Antarctic survey vessel HMS Scott leaves Devonport base

HMS Scott in Antarctica
Image caption HMS Scott returned to Plymouth from the Antarctic in April

A Royal Navy ship has left Devonport Naval Base in Plymouth to continue its primary mission of deep water surveying.

HMS Scott is a hydrographic survey vessel, designed to map the ocean floor and gather information on the world's oceans.

After conducting tests off the South West coast, the ship is due to sail for the Atlantic.

HMS Scott returned to Plymouth in April after deploying to the Antarctic.

Commanding Officer Cdr George Tabeart said: "Following maintenance HMS Scott is now in fine fettle to return to her main role of ocean survey.

"After a tailored trials and training period in local waters, the ship will return to the deep ocean to continue adding to our knowledge of the seabed.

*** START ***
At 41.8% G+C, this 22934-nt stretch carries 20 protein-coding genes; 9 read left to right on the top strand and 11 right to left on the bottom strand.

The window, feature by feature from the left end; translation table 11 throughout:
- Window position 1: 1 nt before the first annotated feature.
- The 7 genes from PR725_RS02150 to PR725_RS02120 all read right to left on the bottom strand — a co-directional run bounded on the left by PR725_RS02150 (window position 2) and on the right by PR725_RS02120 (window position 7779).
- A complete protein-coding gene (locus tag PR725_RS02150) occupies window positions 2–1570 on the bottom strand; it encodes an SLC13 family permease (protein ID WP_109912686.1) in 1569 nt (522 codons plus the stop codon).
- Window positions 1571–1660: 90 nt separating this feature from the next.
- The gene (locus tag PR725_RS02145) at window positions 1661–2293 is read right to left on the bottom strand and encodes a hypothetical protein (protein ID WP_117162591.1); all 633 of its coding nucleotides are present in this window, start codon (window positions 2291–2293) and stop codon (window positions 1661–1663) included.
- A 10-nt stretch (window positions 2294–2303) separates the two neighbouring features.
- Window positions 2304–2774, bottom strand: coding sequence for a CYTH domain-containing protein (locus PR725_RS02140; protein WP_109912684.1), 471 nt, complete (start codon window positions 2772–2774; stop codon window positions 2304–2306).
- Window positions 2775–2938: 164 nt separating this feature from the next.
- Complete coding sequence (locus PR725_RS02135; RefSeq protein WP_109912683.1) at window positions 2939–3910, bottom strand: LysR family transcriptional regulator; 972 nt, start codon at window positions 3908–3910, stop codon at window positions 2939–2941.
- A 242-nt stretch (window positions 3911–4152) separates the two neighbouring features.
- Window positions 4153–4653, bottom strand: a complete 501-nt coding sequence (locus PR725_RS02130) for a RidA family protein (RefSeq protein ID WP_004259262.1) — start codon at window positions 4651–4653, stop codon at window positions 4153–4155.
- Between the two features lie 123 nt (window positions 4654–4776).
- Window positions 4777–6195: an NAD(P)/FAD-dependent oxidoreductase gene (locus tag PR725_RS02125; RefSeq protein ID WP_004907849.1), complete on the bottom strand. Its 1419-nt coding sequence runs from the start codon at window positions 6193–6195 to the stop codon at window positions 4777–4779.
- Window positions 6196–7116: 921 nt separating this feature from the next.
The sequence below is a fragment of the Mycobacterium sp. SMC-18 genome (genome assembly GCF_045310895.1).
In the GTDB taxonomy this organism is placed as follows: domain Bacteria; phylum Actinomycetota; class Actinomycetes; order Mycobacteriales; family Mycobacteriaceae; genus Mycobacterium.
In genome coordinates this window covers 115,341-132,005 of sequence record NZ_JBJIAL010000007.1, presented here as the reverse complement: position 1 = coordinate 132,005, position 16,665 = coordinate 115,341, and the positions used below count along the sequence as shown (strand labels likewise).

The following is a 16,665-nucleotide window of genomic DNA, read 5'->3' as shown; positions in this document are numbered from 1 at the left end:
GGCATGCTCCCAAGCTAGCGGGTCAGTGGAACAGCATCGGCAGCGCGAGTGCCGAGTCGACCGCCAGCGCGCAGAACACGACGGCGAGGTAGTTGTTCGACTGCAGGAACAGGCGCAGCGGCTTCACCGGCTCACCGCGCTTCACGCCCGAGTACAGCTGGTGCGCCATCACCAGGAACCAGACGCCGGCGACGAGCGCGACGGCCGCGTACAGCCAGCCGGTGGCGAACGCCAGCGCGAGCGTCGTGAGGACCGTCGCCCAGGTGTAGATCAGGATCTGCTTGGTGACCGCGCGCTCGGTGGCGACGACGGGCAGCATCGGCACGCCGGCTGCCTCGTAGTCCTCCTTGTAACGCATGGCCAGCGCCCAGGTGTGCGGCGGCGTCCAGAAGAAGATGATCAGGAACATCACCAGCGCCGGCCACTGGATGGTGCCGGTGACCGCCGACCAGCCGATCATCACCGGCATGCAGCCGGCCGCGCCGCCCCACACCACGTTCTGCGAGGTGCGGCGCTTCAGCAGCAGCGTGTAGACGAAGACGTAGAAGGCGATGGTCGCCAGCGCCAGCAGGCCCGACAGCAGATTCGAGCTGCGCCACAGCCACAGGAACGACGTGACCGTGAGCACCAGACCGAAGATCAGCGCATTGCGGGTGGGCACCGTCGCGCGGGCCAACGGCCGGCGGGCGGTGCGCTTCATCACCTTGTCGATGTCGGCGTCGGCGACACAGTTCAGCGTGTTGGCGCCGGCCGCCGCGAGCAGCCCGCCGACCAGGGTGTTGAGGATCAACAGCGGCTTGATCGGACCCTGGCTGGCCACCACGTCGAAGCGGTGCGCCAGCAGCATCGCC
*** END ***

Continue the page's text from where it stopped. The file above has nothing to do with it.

"While we have enjoyed the benefits of the advice, support and services available in Devonport... we are ready to resume our work having spent the longest ever period alongside in our home port."

HMS Scott, named after the ill-fated explorer Captain Robert Falcon Scott, is the fifth largest ship in the Royal Navy fleet and has a crew of 78.

During its stay in Plymouth, the crew of HMS Scott helped to celebrate the centenary of the Terra Nova expedition to Antarctica led by Cpt Scott.

More on this story

Related Internet links

The BBC is not responsible for the content of external Internet sites